I was 18, fresh out of high school in Southern California, working a part-time job at T-Mobile, and attending community college when my intrigue with exploring the world began. The two places I was most interested in were Norway and New Zealand, based on a talk given by a missionary family who lived in Norway and the incredible cinematography of The Lord of the Rings, which was filmed in New Zealand. And so, as soon as a customer would leave the T-Mobile store with their new Nokia 3390, I’d be browsing Netscape Navigator (it was 2002) for opportunities to study or serve abroad.
My exposure to traveling up until then was limited to short-term mission trips across the border to Mexico, and a youth group trip to Quito, Ecuador. My worldview was based on God’s calling and traveling depended on divine intervention to be sent somewhere. I don’t know if you’ve seen The Lord of Things: Return of the King, but I felt super called to the fjords.
I genuinely wanted to experience life abroad and help people. In a matter of weeks, I found an opportunity to volunteer for this YWAM-related organization that was putting on events all over New Zealand, and they seemed quite eager to have an American with some web design skills and a heart of gold :). I prayed about it; the opportunity seemed right. I raised a few thousand dollars and got my dad to give me all his United Airmiles — and I was off. Five months of the sweet-as life awaited me. Long story short, I was confronted with the reality that my expectations were unrealistic. The environment, humor, food and approach to faith was not what I thought it would be. Most of all, I was confronted with isolation which I was not prepared to deal with. Just a year before all of this I was in a tragic car accident in which I lost both a friend and my younger sister. A nightmarish event.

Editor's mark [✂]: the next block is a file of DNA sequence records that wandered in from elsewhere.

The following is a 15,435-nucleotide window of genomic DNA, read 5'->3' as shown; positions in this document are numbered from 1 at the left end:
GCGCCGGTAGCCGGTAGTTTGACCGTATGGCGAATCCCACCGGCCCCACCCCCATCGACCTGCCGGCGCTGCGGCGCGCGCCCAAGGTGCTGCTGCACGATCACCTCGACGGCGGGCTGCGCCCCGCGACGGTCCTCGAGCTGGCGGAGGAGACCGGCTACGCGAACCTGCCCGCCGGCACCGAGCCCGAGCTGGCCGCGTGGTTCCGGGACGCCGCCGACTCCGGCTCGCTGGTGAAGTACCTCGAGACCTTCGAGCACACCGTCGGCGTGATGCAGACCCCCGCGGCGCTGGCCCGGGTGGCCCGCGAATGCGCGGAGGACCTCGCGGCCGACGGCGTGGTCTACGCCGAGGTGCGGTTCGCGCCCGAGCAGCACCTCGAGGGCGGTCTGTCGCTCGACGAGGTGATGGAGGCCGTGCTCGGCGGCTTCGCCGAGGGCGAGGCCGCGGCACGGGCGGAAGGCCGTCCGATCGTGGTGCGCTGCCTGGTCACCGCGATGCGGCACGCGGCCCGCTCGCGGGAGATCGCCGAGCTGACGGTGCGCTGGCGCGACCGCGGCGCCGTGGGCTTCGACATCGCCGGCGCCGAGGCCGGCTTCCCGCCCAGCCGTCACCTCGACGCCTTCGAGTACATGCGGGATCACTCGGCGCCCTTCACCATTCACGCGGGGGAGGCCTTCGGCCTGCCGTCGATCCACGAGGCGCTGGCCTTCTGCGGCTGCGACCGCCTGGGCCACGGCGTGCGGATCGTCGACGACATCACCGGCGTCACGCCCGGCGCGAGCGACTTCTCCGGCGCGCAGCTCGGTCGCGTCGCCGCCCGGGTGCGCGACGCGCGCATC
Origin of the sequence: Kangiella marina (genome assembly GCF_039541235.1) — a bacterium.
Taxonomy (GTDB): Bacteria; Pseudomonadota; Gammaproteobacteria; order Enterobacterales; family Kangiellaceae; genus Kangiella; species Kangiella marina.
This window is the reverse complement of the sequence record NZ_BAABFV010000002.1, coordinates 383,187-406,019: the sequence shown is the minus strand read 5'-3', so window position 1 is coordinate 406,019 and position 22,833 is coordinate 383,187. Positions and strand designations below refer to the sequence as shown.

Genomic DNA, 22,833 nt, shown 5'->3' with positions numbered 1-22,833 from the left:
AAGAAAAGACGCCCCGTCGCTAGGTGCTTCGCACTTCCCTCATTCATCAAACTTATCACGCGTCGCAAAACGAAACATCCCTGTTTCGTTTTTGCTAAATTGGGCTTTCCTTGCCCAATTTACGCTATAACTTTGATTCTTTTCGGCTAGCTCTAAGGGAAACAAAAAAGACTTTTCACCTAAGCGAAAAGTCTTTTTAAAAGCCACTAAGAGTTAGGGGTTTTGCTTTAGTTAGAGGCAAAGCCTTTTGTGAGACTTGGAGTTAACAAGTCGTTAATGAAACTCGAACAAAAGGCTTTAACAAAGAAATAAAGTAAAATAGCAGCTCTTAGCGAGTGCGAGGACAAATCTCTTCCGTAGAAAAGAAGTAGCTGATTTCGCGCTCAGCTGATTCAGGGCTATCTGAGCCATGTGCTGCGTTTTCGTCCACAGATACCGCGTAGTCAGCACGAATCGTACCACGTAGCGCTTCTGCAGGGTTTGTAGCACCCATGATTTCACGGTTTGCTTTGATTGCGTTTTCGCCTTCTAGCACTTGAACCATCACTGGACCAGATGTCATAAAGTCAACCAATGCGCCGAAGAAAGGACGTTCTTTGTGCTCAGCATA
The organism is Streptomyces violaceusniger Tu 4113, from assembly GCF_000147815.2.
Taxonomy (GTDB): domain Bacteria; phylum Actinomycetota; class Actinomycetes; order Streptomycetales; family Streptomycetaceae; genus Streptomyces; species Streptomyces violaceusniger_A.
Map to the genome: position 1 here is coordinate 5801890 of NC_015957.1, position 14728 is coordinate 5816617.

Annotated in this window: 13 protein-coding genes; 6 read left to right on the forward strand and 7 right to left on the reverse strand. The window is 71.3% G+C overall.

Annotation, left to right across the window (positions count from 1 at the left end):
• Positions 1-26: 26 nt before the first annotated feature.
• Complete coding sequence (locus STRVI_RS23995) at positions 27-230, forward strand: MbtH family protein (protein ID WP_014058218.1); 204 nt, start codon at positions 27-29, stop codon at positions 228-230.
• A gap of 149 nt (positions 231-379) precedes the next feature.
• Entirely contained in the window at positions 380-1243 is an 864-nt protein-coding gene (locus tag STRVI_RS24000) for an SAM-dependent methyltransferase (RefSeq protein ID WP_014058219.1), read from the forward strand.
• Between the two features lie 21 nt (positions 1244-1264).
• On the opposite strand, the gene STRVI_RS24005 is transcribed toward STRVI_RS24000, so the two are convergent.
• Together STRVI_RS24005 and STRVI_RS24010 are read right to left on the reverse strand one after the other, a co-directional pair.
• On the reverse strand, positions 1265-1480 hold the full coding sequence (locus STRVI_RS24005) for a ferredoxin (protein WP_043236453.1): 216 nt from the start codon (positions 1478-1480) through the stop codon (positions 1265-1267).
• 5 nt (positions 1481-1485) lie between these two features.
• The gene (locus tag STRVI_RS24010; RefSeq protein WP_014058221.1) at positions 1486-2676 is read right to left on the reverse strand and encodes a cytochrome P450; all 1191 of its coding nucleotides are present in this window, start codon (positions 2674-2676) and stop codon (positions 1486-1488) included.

If nothing else, events like these force you to grow up and either make the most of your life or sink into the depths of despair. I suppose I did a bit of both the year that followed. A year after the accident I felt like a different person, a stronger person and I felt like I had a new lease on life. It almost felt wrong to get past the grief. But in many ways this event brought Joel 2.0 to New Zealand, but I was not ready to confront the reality of the pain I had been burying.
I lasted 6 days. I returned home a few weeks too late to enroll back into college. It was the first time in my life I had felt shame of that magnitude. I was use to being liked, respected and admired. The send-off party I had experienced just a few weeks before felt so far away. I returned the money to the donors. The months that followed I spent a lot of time coming to terms with what had happened. I had my first little stint of teenage rebellion dabbling in drinking, cigars and online poker. I was wild! It was a dark time, one of the harder times in my life in terms of feeling off track. I even contracted whooping cough somehow. An illness which I believe once killed a ton of children. I wasn’t joking about the dark times.
Failure To Launch
Having returned I was convinced of a few things: 1) I’m not leaving California and have no desire to leave; 2) I won’t leave my home and family for a while. Honestly, though, these new convictions were squarely related to fear of failure and reflecting on the guilt of leaving my family after what we’d been through.